London Film Festival 2020 Preview: Your easy-to-follow guide to this year’s BFI 64th festival, running from October 7th-18th, by Helen M Jerome
Most years I write with equal parts excitement and frustration about the delights on offer at the upcoming London Film Festival. Heady excitement at the extraordinary movies on show, and frustration that you might have to wait many months, perhaps even a year, to actually see them on general release or on streaming platforms. When I look back at just a handful of my favourites from LFF 2019, I notice that Jayro Bustamante’s La Llorona is only just being streamed on Shudder, Celine Sciamma’s Portrait of a Lady on Fire got a couple of weeks in cinemas and is now on MUBI, as is Russian masterpiece Beanpole, and Sarah Gavron’s brilliant Rocks had its release pushed back from April to now – September. And it was even harder to predict when – or even if – you’d ever see some of the superb stuff on the fringes.
This year is quite a different story though, thanks to COVID19, which means the screenings and the voting are more democratic and accessible, even though the schedule itself is stripped right down and mainly online. Anyone in the UK will find it easy to watch pretty much all of the scheduled festival films – with free cinema screenings of the opening movie, Mangrove, and the strand of 21 XR and Immersive films also free online worldwide and at BFI Southbank right through the festival, plus shorts free to view online.
So you can literally use this guide as a checklist as we all watch along at the same time. What’s more there’s no Official Jury for the Festival Awards – so viewers online can have their say on Best Fiction Feature, Best Documentary Feature, Best Short Film, and Best XR / Immersive Art.
Having loved everything that Steve McQueen has done previously (and I’ll miss the euphoria of the shared experience of the standing ovation he received for Twelve Years A Slave) I have very high hopes for the opening film, Mangrove, a European premiere, and part of his upcoming TV series, Small Axe, especially as it stars the wonderful Letitia Wright of Black Panther fame. Similarly the closer, Ammonite, features festival favourite Saoirse Ronan alongside Kate Winslet, and is directed by God’s Own Country’s Francis Lee. Both are only showing in cinemas. Cannot wait.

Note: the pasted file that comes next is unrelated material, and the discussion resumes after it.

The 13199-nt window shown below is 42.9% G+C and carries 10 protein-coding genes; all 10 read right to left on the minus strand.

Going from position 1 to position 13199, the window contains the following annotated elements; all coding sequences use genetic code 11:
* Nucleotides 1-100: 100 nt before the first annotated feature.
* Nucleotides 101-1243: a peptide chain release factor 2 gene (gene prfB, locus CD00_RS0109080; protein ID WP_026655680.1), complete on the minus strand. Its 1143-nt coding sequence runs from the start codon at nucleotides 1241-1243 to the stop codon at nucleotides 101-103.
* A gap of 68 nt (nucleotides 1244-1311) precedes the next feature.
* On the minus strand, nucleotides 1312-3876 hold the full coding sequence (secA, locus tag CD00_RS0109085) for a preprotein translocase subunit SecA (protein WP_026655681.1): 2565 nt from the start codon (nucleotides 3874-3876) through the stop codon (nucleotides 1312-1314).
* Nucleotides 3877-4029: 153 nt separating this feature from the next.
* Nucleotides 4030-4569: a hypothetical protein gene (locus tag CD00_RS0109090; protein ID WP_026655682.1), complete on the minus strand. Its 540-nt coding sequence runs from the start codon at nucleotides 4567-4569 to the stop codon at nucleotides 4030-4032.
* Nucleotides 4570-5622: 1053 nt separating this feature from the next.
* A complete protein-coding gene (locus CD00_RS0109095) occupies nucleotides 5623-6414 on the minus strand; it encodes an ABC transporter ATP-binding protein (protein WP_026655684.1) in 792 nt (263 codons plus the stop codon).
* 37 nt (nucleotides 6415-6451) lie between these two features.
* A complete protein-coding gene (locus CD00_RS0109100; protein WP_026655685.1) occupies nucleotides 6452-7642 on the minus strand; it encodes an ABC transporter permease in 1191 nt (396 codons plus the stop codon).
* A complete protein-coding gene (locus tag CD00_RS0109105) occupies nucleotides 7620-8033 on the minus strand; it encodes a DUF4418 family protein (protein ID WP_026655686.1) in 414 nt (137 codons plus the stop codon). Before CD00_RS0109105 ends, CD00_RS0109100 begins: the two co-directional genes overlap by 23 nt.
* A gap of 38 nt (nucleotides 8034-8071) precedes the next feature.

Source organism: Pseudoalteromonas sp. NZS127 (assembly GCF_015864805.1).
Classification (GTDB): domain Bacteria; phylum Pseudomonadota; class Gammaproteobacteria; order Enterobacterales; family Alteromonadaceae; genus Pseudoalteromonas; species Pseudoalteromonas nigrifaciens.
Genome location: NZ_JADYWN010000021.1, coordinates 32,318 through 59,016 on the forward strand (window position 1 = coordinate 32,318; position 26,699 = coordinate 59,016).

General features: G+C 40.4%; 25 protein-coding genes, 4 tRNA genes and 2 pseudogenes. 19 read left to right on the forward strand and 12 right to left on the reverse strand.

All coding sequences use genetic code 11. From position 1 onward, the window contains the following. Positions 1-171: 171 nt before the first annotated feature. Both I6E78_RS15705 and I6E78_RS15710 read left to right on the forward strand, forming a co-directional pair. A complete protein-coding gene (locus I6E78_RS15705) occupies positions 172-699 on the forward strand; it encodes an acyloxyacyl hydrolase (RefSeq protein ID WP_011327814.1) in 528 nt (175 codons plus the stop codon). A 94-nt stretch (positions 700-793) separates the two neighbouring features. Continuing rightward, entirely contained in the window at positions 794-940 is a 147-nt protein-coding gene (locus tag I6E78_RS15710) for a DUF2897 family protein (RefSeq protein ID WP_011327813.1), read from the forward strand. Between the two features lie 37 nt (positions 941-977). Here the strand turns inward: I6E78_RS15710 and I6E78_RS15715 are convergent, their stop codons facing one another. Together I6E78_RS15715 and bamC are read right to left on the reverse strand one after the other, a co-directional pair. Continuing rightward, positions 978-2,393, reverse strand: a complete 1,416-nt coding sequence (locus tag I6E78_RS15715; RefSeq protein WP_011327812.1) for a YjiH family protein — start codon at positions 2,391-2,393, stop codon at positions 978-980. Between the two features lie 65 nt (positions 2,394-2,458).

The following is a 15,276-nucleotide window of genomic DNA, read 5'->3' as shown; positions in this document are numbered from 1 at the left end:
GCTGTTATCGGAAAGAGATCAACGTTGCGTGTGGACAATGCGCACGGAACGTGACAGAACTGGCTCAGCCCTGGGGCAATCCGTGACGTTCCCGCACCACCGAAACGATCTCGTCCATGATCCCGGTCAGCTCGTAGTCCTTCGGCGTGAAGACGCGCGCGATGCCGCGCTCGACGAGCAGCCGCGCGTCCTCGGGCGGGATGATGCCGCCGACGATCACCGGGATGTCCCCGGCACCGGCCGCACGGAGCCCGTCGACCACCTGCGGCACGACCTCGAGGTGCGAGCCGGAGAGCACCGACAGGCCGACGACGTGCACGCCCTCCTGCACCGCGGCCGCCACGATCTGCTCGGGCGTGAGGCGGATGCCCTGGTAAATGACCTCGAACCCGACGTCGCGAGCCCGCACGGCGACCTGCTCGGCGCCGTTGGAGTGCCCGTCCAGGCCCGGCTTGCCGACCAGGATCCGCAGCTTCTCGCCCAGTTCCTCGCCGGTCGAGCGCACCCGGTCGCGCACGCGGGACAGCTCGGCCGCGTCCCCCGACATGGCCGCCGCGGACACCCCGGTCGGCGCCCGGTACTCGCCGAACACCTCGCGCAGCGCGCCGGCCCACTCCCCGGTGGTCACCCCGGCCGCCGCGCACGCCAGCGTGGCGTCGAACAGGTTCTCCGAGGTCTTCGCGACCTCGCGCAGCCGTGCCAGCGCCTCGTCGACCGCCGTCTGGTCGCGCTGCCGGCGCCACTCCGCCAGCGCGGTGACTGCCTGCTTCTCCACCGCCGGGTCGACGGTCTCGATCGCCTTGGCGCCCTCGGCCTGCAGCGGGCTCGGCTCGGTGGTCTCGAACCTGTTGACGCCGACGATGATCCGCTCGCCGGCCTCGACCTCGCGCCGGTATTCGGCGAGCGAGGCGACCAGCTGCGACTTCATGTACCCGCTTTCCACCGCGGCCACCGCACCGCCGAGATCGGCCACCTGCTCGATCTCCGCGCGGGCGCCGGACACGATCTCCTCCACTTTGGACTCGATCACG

The films are again arbitrarily themed by Love, Laugh, Debate, Cult, etc, but once you look past these labels you’ll find strong female talent, with Chloé Zhao’s Venice prize-winning follow-up to The Rider, Nomadland, starring Frances McDormand (top pic) – and only in cinemas, Phyllida Lloyd’s stark off-grid drama Herself with Harriet Walter, and Elizabeth Moss in Josephine Decker’s Shirley, Cathy Brady’s feature debut Wildfire, and Jennifer Sheridan’s own debut, horror flick Rose: A Love Story (which I’ll have to watch through my fingers), plus Miranda July’s inevitably quirky story of a family of grifters, Kajillionaire.
Talking of families and grifters, Shoplifters director Hirokazu Kore-eda’s latest venture is a TV series, A Day-Off of Kasumi Arimura, and we get a sneak preview of the opening episode. Bohdan Sláma’s Shadow Country feels genuinely unmissable. Really like the look of Christian Petzold’s Undine, Michel Franco’s dissection of Mexican class in New Order, Małgorzata Szumowska and Michał Englert’s post-Chernobyl satire Never Gonna Snow Again, Thomas Vinterberg’s Another Round with eternal Nordic favourite Mads Mikkelsen, and Abel Ferrara’s Siberia with Willem Dafoe. And I’m certainly checking out The Disciple, which won the Venice best screenplay award for Chaitanya Tamhane.
Having missed David Byrne’s stage musical American Utopia when it was playing on Broadway, I’m stoked about seeing Spike Lee’s filmed version. Plus Ben Sharrock’s Limbo, Aleem Khan’s After Love, starring the remarkable Joanna Scanlan, Bassam Tariq’s Mogul Mowgli, starring Riz Ahmed as a conflicted rapper, and perceptive autism documentary The Reason I Jump. And there’s a crowd-pleasing couple in the shape of Colin Firth and Stanley Tucci in Supernova, and the family can flock to Pixar’s Soul, again, only in cinemas, and Tomm Moore’s mystical Irish animation Wolfwalkers.
Neatly giving a festival feel, while the offerings are a mix of online and theatrical previews, 58 films are streamed as virtual premieres, and each will be presented with an introduction or a post-screening Q&A from the filmmakers and programmers. And Screen Talks will be available for free worldwide. Some features also get in-person previews at BFI Southbank and other UK cinemas – including Barbican, Curzon Mayfair, ICA, Prince Charles Cinema, Ciné Lumière in London, HOME Manchester, Nottingham’s Broadway, Sheffield’s Showroom, Bristol Watershed, Chapter Cardiff, Glasgow Film Theatre, and Belfast’s Queen’s.
If you’re watching online – via BFI Player – your chosen premiere has a fixed start time, and most of these mean you must start watching within 30 minutes of that time, though a few have much longer, 72-hour windows to start. The moment you do, you have three hours in which to finish viewing. And it’s all laid out in more detail at the BFI Website.
In addition, the awards ceremony takes place on the 18th October.